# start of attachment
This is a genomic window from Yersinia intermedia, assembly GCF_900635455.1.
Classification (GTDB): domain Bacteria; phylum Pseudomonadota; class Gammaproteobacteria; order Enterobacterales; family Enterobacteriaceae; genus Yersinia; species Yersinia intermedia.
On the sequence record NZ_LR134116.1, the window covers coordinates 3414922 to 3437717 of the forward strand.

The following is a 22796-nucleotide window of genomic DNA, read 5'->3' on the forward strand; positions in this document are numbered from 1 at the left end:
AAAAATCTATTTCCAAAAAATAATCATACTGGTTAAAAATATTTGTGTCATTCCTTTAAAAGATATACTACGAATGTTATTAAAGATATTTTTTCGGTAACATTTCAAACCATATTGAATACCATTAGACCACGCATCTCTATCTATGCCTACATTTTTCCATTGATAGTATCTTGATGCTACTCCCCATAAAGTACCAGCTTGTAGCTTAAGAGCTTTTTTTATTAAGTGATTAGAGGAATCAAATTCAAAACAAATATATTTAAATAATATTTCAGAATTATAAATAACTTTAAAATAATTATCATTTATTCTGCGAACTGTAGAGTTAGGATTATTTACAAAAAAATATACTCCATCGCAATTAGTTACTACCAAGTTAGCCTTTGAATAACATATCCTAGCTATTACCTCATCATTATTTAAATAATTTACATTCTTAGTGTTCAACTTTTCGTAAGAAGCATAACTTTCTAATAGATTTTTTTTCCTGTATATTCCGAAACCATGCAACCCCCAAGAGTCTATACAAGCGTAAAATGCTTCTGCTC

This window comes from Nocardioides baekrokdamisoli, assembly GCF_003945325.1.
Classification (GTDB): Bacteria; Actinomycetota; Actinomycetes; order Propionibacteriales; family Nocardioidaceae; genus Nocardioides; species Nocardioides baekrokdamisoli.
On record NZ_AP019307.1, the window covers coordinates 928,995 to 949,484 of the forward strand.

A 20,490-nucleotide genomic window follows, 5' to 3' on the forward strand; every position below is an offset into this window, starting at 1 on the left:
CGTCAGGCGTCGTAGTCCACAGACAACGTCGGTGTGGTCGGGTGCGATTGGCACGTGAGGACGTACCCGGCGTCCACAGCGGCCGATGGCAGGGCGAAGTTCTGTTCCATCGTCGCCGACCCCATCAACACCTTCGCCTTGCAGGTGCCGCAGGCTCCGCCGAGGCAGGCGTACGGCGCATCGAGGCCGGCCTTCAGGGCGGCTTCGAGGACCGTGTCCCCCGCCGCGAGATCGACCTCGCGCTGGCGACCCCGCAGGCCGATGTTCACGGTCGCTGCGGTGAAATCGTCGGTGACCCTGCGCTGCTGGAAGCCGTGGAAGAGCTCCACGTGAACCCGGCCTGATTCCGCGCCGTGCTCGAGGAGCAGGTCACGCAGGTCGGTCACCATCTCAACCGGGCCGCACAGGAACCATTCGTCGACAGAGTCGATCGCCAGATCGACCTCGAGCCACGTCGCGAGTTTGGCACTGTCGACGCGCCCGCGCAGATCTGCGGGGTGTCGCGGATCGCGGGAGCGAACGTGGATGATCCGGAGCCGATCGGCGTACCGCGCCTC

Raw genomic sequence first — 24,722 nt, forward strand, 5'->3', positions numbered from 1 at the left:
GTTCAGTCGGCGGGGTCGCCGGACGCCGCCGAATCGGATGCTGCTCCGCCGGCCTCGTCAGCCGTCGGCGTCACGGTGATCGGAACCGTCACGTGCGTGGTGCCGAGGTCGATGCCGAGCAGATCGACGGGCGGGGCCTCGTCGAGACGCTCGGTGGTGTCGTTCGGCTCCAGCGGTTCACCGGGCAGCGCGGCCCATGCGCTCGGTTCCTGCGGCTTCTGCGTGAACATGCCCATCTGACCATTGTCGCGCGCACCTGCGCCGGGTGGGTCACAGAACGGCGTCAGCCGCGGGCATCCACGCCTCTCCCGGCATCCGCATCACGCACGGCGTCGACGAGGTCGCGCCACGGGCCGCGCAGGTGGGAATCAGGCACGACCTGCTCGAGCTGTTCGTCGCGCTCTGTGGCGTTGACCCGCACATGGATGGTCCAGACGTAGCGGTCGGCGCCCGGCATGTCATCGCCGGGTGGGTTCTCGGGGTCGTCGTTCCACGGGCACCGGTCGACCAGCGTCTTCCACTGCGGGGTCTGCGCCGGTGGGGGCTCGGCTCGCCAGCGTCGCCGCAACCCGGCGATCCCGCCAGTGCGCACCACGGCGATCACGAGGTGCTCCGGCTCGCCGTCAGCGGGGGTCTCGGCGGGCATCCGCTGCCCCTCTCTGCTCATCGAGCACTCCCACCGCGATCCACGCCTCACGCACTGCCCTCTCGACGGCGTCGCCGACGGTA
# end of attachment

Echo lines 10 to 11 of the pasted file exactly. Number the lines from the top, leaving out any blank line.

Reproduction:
CGTCAGGCGTCGTAGTCCACAGACAACGTCGGTGTGGTCGGGTGCGATTGGCACGTGAGGACGTACCCGGCGTCCACAGCGGCCGATGGCAGGGCGAAGTTCTGTTCCATCGTCGCCGACCCCATCAACACCTTCGCCTTGCAGGTGCCGCAGGCTCCGCCGAGGCAGGCGTACGGCGCATCGAGGCCGGCCTTCAGGGCGGCTTCGAGGACCGTGTCCCCCGCCGCGAGATCGACCTCGCGCTGGCGACCCCGCAGGCCGATGTTCACGGTCGCTGCGGTGAAATCGTCGGTGACCCTGCGCTGCTGGAAGCCGTGGAAGAGCTCCACGTGAACCCGGCCTGATTCCGCGCCGTGCTCGAGGAGCAGGTCACGCAGGTCGGTCACCATCTCAACCGGGCCGCACAGGAACCATTCGTCGACAGAGTCGATCGCCAGATCGACCTCGAGCCACGTCGCGAGTTTGGCACTGTCGACGCGCCCGCGCAGATCTGCGGGGTGTCGCGGATCGCGGGAGCGAACGTGGATGATCCGGAGCCGATCGGCGTACCGCGCCTC

Raw genomic sequence first — 24,722 nt, forward strand, 5'->3', positions numbered from 1 at the left: